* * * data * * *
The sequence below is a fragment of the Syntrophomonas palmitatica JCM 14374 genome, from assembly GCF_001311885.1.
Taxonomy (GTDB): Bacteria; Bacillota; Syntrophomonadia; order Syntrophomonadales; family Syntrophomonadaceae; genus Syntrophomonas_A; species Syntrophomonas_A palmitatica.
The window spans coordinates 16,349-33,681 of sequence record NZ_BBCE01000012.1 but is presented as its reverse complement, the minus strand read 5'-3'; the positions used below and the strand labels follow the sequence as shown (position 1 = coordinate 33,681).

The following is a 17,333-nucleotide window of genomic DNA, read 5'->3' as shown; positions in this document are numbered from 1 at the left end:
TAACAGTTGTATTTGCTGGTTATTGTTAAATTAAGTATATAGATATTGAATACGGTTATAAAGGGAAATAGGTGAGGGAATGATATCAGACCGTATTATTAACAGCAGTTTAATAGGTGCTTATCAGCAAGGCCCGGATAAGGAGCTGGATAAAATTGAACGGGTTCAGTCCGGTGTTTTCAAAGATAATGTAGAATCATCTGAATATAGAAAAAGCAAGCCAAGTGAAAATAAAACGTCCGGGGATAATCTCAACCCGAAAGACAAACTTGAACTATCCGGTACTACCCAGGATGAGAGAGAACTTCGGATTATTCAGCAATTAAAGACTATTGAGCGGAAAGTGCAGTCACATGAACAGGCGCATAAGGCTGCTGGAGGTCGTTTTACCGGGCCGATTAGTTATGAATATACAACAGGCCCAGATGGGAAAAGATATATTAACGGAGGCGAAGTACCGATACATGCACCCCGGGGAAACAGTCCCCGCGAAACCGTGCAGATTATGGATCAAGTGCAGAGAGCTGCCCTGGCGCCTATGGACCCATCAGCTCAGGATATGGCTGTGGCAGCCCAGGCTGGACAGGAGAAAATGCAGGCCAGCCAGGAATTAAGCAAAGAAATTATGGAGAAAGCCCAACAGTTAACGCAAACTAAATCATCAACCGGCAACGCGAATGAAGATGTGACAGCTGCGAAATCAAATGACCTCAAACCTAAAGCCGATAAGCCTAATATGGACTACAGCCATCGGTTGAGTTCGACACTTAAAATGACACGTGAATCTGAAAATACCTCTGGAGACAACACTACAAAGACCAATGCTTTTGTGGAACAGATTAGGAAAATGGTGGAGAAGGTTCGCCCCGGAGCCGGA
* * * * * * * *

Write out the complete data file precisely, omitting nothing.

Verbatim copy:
The sequence below is a fragment of the Syntrophomonas palmitatica JCM 14374 genome, from assembly GCF_001311885.1.
Taxonomy (GTDB): Bacteria; Bacillota; Syntrophomonadia; order Syntrophomonadales; family Syntrophomonadaceae; genus Syntrophomonas_A; species Syntrophomonas_A palmitatica.
The window spans coordinates 16,349-33,681 of sequence record NZ_BBCE01000012.1 but is presented as its reverse complement, the minus strand read 5'-3'; the positions used below and the strand labels follow the sequence as shown (position 1 = coordinate 33,681).

The following is a 17,333-nucleotide window of genomic DNA, read 5'->3' as shown; positions in this document are numbered from 1 at the left end:
TAACAGTTGTATTTGCTGGTTATTGTTAAATTAAGTATATAGATATTGAATACGGTTATAAAGGGAAATAGGTGAGGGAATGATATCAGACCGTATTATTAACAGCAGTTTAATAGGTGCTTATCAGCAAGGCCCGGATAAGGAGCTGGATAAAATTGAACGGGTTCAGTCCGGTGTTTTCAAAGATAATGTAGAATCATCTGAATATAGAAAAAGCAAGCCAAGTGAAAATAAAACGTCCGGGGATAATCTCAACCCGAAAGACAAACTTGAACTATCCGGTACTACCCAGGATGAGAGAGAACTTCGGATTATTCAGCAATTAAAGACTATTGAGCGGAAAGTGCAGTCACATGAACAGGCGCATAAGGCTGCTGGAGGTCGTTTTACCGGGCCGATTAGTTATGAATATACAACAGGCCCAGATGGGAAAAGATATATTAACGGAGGCGAAGTACCGATACATGCACCCCGGGGAAACAGTCCCCGCGAAACCGTGCAGATTATGGATCAAGTGCAGAGAGCTGCCCTGGCGCCTATGGACCCATCAGCTCAGGATATGGCTGTGGCAGCCCAGGCTGGACAGGAGAAAATGCAGGCCAGCCAGGAATTAAGCAAAGAAATTATGGAGAAAGCCCAACAGTTAACGCAAACTAAATCATCAACCGGCAACGCGAATGAAGATGTGACAGCTGCGAAATCAAATGACCTCAAACCTAAAGCCGATAAGCCTAATATGGACTACAGCCATCGGTTGAGTTCGACACTTAAAATGACACGTGAATCTGAAAATACCTCTGGAGACAACACTACAAAGACCAATGCTTTTGTGGAACAGATTAGGAAAATGGTGGAGAAGGTTCGCCCCGGAGCCGGA